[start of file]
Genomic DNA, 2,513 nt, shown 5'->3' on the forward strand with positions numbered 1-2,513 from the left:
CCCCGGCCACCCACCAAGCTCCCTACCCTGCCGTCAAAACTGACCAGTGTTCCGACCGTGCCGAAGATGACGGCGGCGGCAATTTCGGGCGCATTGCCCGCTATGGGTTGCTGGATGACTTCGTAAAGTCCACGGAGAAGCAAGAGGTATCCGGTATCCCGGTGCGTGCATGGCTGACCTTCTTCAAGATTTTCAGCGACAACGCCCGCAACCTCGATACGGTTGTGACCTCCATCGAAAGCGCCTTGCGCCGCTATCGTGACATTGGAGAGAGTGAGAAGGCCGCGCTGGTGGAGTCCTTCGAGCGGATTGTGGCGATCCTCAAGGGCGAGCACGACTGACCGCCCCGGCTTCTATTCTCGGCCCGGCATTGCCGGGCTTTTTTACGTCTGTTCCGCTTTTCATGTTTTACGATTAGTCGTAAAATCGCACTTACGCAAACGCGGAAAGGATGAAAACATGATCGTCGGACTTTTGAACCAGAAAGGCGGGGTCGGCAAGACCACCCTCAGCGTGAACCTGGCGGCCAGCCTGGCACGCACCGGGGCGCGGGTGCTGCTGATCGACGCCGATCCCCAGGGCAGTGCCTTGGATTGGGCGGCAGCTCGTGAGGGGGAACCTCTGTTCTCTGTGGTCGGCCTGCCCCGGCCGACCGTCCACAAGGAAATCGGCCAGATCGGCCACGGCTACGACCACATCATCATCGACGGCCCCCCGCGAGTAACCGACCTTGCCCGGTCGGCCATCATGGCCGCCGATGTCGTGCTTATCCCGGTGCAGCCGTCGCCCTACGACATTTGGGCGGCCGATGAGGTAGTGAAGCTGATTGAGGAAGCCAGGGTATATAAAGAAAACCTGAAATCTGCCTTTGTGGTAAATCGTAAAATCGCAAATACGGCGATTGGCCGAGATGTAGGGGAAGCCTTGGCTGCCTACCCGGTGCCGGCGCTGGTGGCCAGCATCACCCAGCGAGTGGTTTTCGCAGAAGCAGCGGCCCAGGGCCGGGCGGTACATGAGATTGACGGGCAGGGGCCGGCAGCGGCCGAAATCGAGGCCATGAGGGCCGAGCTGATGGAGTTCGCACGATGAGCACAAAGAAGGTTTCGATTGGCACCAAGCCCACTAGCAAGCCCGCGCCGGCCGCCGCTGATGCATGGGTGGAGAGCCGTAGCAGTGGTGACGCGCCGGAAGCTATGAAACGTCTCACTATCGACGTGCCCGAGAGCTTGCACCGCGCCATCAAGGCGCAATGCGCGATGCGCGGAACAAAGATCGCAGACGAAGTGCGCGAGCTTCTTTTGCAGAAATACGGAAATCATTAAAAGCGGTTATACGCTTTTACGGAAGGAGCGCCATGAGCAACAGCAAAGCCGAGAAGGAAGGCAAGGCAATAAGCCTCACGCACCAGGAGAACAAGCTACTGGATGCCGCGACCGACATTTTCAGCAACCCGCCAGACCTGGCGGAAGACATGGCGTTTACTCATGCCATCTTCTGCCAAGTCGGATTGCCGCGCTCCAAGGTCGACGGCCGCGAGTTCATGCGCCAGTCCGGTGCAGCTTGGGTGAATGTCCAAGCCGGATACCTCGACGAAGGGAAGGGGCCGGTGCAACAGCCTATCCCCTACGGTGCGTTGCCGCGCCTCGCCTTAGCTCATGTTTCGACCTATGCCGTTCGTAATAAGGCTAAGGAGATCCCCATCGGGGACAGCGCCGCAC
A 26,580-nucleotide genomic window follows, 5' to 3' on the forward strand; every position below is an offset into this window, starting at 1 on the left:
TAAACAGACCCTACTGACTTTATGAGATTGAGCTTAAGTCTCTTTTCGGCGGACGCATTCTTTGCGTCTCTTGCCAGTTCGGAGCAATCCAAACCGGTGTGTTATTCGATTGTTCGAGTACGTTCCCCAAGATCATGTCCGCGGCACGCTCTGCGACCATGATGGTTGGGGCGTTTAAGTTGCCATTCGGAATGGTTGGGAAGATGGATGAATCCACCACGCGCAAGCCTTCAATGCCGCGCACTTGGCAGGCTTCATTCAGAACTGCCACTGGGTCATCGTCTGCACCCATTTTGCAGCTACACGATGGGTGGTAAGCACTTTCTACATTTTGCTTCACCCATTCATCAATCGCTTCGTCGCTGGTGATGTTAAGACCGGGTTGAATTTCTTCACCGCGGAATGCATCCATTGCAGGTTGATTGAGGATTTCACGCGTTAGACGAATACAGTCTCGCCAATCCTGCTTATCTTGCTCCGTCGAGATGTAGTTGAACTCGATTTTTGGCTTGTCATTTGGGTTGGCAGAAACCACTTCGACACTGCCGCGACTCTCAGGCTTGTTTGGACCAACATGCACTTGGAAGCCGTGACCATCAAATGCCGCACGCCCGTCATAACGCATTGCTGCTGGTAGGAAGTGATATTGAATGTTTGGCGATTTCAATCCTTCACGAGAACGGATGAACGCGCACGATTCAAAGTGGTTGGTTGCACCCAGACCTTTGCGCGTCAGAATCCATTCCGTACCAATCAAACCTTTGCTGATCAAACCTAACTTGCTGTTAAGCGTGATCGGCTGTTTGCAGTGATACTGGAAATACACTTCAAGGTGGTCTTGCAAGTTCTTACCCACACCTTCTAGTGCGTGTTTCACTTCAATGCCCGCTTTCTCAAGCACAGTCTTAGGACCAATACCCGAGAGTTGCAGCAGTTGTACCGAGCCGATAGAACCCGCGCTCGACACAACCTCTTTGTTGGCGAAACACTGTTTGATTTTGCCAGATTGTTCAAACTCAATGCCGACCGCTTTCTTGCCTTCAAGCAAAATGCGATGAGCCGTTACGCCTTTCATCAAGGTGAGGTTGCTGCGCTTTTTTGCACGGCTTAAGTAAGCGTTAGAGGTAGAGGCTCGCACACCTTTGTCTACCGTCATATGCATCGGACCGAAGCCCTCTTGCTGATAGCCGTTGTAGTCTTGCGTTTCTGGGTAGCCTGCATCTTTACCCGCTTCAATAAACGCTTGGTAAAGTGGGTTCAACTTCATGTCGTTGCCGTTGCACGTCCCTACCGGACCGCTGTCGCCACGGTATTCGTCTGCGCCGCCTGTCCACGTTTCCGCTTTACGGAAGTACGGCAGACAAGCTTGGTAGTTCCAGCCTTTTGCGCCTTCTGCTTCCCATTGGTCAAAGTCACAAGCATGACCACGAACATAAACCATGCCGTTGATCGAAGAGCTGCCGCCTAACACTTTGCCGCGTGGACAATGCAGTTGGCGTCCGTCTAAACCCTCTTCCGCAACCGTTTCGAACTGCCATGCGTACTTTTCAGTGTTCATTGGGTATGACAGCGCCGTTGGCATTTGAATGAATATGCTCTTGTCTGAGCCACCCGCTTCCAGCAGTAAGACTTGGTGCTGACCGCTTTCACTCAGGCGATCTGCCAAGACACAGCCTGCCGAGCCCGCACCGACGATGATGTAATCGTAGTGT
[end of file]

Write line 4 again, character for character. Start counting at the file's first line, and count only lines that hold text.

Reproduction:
TAAACAGACCCTACTGACTTTATGAGATTGAGCTTAAGTCTCTTTTCGGCGGACGCATTCTTTGCGTCTCTTGCCAGTTCGGAGCAATCCAAACCGGTGTGTTATTCGATTGTTCGAGTACGTTCCCCAAGATCATGTCCGCGGCACGCTCTGCGACCATGATGGTTGGGGCGTTTAAGTTGCCATTCGGAATGGTTGGGAAGATGGATGAATCCACCACGCGCAAGCCTTCAATGCCGCGCACTTGGCAGGCTTCATTCAGAACTGCCACTGGGTCATCGTCTGCACCCATTTTGCAGCTACACGATGGGTGGTAAGCACTTTCTACATTTTGCTTCACCCATTCATCAATCGCTTCGTCGCTGGTGATGTTAAGACCGGGTTGAATTTCTTCACCGCGGAATGCATCCATTGCAGGTTGATTGAGGATTTCACGCGTTAGACGAATACAGTCTCGCCAATCCTGCTTATCTTGCTCCGTCGAGATGTAGTTGAACTCGATTTTTGGCTTGTCATTTGGGTTGGCAGAAACCACTTCGACACTGCCGCGACTCTCAGGCTTGTTTGGACCAACATGCACTTGGAAGCCGTGACCATCAAATGCCGCACGCCCGTCATAACGCATTGCTGCTGGTAGGAAGTGATATTGAATGTTTGGCGATTTCAATCCTTCACGAGAACGGATGAACGCGCACGATTCAAAGTGGTTGGTTGCACCCAGACCTTTGCGCGTCAGAATCCATTCCGTACCAATCAAACCTTTGCTGATCAAACCTAACTTGCTGTTAAGCGTGATCGGCTGTTTGCAGTGATACTGGAAATACACTTCAAGGTGGTCTTGCAAGTTCTTACCCACACCTTCTAGTGCGTGTTTCACTTCAATGCCCGCTTTCTCAAGCACAGTCTTAGGACCAATACCCGAGAGTTGCAGCAGTTGTACCGAGCCGATAGAACCCGCGCTCGACACAACCTCTTTGTTGGCGAAACACTGTTTGATTTTGCCAGATTGTTCAAACTCAATGCCGACCGCTTTCTTGCCTTCAAGCAAAATGCGATGAGCCGTTACGCCTTTCATCAAGGTGAGGTTGCTGCGCTTTTTTGCACGGCTTAAGTAAGCGTTAGAGGTAGAGGCTCGCACACCTTTGTCTACCGTCATATGCATCGGACCGAAGCCCTCTTGCTGATAGCCGTTGTAGTCTTGCGTTTCTGGGTAGCCTGCATCTTTACCCGCTTCAATAAACGCTTGGTAAAGTGGGTTCAACTTCATGTCGTTGCCGTTGCACGTCCCTACCGGACCGCTGTCGCCACGGTATTCGTCTGCGCCGCCTGTCCACGTTTCCGCTTTACGGAAGTACGGCAGACAAGCTTGGTAGTTCCAGCCTTTTGCGCCTTCTGCTTCCCATTGGTCAAAGTCACAAGCATGACCACGAACATAAACCATGCCGTTGATCGAAGAGCTGCCGCCTAACACTTTGCCGCGTGGACAATGCAGTTGGCGTCCGTCTAAACCCTCTTCCGCAACCGTTTCGAACTGCCATGCGTACTTTTCAGTGTTCATTGGGTATGACAGCGCCGTTGGCATTTGAATGAATATGCTCTTGTCTGAGCCACCCGCTTCCAGCAGTAAGACTTGGTGCTGACCGCTTTCACTCAGGCGATCTGCCAAGACACAGCCTGCCGAGCCCGCACCGACGATGATGTAATCGTAGTGT